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A productive trip to Pune

Tony Mowbray was pleased with how discussions went with the club's Owners in India

11 June 2019

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Rovers boss Tony Mowbray was pleased with how discussions went with the club’s Owners on his recent trip to India.

The manager, along with senior Ewood Park officials, spent six days in Pune, evaluating the 2018-19 Championship campaign, before quickly putting plans in place for next season.

Mowbray said that the talks were positive and that the Owners can see the club moving in the right direction.

“I had six days in India and it was very productive,” said the Rovers manager.

“The Owners are as supportive as ever. They are very nice, humble, honest people, who would like us to be successful.

“I think they appreciate the work that’s been happening over the last few years and they would like a continuation of that.

“There’s no guarantees in football, as I’ve said to them. They can invest, but there’s no guarantee.

“Everybody wants to get to the Premier League and we’re working really hard to engineer a camaraderie and spirit amongst the group, allied with the odd bit of class and quality that can win you games, an affinity with the support base and try to connect the club all together.

“When it works and it all gels, you can have a successful season. Whether that success is good enough to be better than the relegated Premier League sides, who have £40m parachute payments, or teams like Stoke, Leeds, Derby, Middlesbrough, Forest – huge teams with huge fan bases – but we have to look forward to the challenge of competing, as we did last year.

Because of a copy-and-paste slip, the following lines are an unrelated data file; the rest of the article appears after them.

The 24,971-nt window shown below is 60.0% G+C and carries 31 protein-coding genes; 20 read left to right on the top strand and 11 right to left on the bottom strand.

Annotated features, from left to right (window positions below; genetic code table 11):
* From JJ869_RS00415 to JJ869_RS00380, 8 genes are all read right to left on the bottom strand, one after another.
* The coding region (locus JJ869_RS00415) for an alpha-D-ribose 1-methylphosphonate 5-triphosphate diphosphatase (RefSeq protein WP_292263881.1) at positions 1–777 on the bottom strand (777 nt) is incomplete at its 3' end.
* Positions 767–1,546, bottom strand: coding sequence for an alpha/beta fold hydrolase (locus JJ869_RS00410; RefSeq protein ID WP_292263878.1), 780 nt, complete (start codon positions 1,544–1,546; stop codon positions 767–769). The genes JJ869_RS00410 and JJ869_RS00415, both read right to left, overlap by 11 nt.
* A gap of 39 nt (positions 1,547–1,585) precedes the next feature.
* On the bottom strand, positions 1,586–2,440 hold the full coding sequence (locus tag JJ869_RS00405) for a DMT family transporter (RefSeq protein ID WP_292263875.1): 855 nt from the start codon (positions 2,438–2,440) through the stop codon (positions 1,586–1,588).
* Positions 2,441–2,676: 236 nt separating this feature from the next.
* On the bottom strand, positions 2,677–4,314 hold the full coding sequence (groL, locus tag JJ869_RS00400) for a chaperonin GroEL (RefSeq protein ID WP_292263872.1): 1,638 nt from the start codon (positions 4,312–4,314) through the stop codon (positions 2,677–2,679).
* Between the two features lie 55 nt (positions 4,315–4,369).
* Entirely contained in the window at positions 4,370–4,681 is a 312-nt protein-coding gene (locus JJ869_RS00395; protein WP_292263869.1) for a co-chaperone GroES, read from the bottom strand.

“With the right signings, hopefully this season we’ll be stronger still.”

Mowbray confirmed that money would be made available for summer signings, but that the club would look to move to a more self-sustaining model in the future.

“Somewhere along the line, Owners can’t keep digging into their pockets and producing the tens and tens of millions of pounds every year for what seems little reward, if you’re going to finish in the middle of the table,” he added.

“As I’ve said to them, what is the expectation? We are competing against some huge football clubs and yet that doesn’t always mean they’re going to be successful.

“You can get teams who can punch above their weight if you get everything right at your club. The Owners understand that we have to try and find the next Bradley Dack, for instance, that you buy at a price and you polish them up and give them a platform to show their quality and ability to the world, and they become better value than what you paid for them.

“Maybe two or three years down the line, you do sell a player to reinvest, to put money back in, as opposed to having this model where you keep going and asking for £25m every year.

“It wants to be system, somewhere along the line, where we can almost self-sustain it, but they are happy to support us until we can get to that level. The secret, of course, is to keep buying talented young players that become big assets.”

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